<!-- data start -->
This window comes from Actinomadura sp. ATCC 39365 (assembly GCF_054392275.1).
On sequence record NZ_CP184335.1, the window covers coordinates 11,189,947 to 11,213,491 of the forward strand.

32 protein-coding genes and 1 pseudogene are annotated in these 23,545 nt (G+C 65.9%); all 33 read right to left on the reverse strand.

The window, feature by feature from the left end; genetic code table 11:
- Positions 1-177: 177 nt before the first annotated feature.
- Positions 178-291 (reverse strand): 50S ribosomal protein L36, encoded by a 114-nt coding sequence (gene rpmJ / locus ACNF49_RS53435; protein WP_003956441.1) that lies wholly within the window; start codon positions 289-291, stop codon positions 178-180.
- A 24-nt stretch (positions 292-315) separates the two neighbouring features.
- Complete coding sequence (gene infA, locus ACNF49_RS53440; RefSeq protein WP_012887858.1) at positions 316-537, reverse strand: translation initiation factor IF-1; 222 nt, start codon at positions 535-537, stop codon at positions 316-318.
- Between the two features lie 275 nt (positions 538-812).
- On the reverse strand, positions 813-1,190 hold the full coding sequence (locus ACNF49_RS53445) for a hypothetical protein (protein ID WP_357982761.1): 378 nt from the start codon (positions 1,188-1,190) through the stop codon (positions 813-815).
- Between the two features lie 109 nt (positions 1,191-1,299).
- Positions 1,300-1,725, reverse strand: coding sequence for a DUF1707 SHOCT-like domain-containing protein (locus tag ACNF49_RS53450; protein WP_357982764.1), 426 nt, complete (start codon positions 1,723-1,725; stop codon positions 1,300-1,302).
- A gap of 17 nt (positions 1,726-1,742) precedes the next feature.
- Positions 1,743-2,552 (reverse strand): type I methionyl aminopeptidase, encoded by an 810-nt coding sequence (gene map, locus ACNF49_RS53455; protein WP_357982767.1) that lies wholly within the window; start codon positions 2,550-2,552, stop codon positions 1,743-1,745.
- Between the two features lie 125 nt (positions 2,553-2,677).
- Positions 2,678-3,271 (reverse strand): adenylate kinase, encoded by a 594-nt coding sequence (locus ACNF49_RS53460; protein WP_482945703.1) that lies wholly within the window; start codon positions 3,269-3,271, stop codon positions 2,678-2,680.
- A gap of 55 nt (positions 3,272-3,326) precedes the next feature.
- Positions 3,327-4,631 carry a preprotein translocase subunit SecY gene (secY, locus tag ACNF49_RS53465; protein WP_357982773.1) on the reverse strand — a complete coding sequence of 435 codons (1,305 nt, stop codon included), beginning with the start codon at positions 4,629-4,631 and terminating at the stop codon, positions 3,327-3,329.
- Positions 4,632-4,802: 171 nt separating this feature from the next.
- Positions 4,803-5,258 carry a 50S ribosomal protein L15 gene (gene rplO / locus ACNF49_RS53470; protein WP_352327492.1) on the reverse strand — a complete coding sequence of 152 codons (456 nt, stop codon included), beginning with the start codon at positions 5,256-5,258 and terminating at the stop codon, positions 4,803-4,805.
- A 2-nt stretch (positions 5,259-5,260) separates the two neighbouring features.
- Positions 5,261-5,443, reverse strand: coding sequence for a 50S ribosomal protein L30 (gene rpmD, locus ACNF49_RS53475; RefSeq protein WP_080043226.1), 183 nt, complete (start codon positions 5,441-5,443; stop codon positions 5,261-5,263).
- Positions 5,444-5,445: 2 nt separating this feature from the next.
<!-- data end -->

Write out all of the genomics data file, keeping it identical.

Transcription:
This window comes from Actinomadura sp. ATCC 39365 (assembly GCF_054392275.1).
On sequence record NZ_CP184335.1, the window covers coordinates 11,189,947 to 11,213,491 of the forward strand.

32 protein-coding genes and 1 pseudogene are annotated in these 23,545 nt (G+C 65.9%); all 33 read right to left on the reverse strand.

The window, feature by feature from the left end; genetic code table 11:
- Positions 1-177: 177 nt before the first annotated feature.
- Positions 178-291 (reverse strand): 50S ribosomal protein L36, encoded by a 114-nt coding sequence (gene rpmJ / locus ACNF49_RS53435; protein WP_003956441.1) that lies wholly within the window; start codon positions 289-291, stop codon positions 178-180.
- A 24-nt stretch (positions 292-315) separates the two neighbouring features.
- Complete coding sequence (gene infA, locus ACNF49_RS53440; RefSeq protein WP_012887858.1) at positions 316-537, reverse strand: translation initiation factor IF-1; 222 nt, start codon at positions 535-537, stop codon at positions 316-318.
- Between the two features lie 275 nt (positions 538-812).
- On the reverse strand, positions 813-1,190 hold the full coding sequence (locus ACNF49_RS53445) for a hypothetical protein (protein ID WP_357982761.1): 378 nt from the start codon (positions 1,188-1,190) through the stop codon (positions 813-815).
- Between the two features lie 109 nt (positions 1,191-1,299).
- Positions 1,300-1,725, reverse strand: coding sequence for a DUF1707 SHOCT-like domain-containing protein (locus tag ACNF49_RS53450; protein WP_357982764.1), 426 nt, complete (start codon positions 1,723-1,725; stop codon positions 1,300-1,302).
- A gap of 17 nt (positions 1,726-1,742) precedes the next feature.
- Positions 1,743-2,552 (reverse strand): type I methionyl aminopeptidase, encoded by an 810-nt coding sequence (gene map, locus ACNF49_RS53455; protein WP_357982767.1) that lies wholly within the window; start codon positions 2,550-2,552, stop codon positions 1,743-1,745.
- Between the two features lie 125 nt (positions 2,553-2,677).
- Positions 2,678-3,271 (reverse strand): adenylate kinase, encoded by a 594-nt coding sequence (locus ACNF49_RS53460; protein WP_482945703.1) that lies wholly within the window; start codon positions 3,269-3,271, stop codon positions 2,678-2,680.
- A gap of 55 nt (positions 3,272-3,326) precedes the next feature.
- Positions 3,327-4,631 carry a preprotein translocase subunit SecY gene (secY, locus tag ACNF49_RS53465; protein WP_357982773.1) on the reverse strand — a complete coding sequence of 435 codons (1,305 nt, stop codon included), beginning with the start codon at positions 4,629-4,631 and terminating at the stop codon, positions 3,327-3,329.
- Positions 4,632-4,802: 171 nt separating this feature from the next.
- Positions 4,803-5,258 carry a 50S ribosomal protein L15 gene (gene rplO / locus ACNF49_RS53470; protein WP_352327492.1) on the reverse strand — a complete coding sequence of 152 codons (456 nt, stop codon included), beginning with the start codon at positions 5,256-5,258 and terminating at the stop codon, positions 4,803-4,805.
- A 2-nt stretch (positions 5,259-5,260) separates the two neighbouring features.
- Positions 5,261-5,443, reverse strand: coding sequence for a 50S ribosomal protein L30 (gene rpmD, locus ACNF49_RS53475; RefSeq protein WP_080043226.1), 183 nt, complete (start codon positions 5,441-5,443; stop codon positions 5,261-5,263).
- Positions 5,444-5,445: 2 nt separating this feature from the next.